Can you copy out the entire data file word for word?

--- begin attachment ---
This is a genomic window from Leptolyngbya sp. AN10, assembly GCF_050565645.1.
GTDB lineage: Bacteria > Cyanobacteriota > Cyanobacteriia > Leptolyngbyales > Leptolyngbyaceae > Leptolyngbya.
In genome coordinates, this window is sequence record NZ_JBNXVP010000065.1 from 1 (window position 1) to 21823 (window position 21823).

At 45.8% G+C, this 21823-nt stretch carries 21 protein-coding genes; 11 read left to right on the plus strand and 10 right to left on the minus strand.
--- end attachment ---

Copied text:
This is a genomic window from Leptolyngbya sp. AN10, assembly GCF_050565645.1.
GTDB lineage: Bacteria > Cyanobacteriota > Cyanobacteriia > Leptolyngbyales > Leptolyngbyaceae > Leptolyngbya.
In genome coordinates, this window is sequence record NZ_JBNXVP010000065.1 from 1 (window position 1) to 21823 (window position 21823).

At 45.8% G+C, this 21823-nt stretch carries 21 protein-coding genes; 11 read left to right on the plus strand and 10 right to left on the minus strand.